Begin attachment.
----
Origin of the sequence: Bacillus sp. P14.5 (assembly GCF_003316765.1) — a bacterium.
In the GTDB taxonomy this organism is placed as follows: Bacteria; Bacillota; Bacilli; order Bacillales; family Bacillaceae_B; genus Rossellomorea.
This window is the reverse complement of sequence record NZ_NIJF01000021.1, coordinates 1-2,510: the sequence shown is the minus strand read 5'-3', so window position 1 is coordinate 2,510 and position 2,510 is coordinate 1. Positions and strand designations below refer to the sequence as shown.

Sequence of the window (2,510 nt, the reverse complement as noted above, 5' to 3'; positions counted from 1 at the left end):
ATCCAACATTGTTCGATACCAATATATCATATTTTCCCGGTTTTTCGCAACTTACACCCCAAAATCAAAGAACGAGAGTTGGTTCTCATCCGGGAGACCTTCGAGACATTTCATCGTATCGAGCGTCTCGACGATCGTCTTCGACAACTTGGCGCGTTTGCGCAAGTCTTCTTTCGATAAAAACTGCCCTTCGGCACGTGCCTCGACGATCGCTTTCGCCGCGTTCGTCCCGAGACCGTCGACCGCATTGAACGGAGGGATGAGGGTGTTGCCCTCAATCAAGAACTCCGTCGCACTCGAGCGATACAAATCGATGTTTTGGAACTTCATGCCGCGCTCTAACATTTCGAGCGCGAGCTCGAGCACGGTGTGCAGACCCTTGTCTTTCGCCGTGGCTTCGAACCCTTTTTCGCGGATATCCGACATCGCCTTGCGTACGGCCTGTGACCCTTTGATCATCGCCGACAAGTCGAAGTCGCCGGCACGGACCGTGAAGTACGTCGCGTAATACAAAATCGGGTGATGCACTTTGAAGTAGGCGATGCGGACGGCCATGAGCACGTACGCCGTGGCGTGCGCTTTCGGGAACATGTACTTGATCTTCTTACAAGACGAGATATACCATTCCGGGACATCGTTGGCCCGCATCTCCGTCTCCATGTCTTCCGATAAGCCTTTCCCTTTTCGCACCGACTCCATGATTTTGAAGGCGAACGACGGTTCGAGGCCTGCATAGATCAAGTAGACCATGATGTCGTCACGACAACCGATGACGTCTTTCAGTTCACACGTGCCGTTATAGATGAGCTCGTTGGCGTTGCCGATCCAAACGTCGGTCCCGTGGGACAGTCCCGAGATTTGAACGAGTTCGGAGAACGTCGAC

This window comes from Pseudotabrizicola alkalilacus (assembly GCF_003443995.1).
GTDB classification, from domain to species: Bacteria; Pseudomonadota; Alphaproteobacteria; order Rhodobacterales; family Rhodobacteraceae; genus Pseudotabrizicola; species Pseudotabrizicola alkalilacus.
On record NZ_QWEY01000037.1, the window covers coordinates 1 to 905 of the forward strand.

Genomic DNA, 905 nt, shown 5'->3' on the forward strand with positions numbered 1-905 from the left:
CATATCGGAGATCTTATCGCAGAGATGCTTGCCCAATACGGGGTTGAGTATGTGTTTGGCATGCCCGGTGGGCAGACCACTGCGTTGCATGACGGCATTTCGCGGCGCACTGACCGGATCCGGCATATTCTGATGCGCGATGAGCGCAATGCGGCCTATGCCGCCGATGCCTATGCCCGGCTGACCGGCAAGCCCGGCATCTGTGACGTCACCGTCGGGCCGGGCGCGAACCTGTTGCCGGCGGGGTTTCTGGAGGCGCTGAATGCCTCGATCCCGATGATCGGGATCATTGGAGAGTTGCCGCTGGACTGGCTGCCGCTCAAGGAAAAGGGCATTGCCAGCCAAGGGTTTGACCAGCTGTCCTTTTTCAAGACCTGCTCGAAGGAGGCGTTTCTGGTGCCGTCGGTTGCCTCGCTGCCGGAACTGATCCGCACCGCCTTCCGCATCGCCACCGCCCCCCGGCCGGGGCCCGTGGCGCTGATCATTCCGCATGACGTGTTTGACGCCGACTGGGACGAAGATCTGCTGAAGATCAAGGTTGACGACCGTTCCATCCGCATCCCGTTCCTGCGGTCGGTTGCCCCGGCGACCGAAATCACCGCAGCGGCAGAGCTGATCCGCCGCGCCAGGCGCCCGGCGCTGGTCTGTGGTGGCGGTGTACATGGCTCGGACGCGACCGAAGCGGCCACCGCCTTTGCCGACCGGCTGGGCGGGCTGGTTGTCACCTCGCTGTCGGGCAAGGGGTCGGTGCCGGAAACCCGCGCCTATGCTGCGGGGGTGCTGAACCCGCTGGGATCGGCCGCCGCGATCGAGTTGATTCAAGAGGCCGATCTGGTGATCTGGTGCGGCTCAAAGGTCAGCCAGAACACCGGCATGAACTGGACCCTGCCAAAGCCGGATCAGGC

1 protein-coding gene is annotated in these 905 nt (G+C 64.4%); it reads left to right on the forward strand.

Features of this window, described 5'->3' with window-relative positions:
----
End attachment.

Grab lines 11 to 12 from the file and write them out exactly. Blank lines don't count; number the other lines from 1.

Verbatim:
1 protein-coding gene is annotated in these 905 nt (G+C 64.4%); it reads left to right on the forward strand.

Features of this window, described 5'->3' with window-relative positions: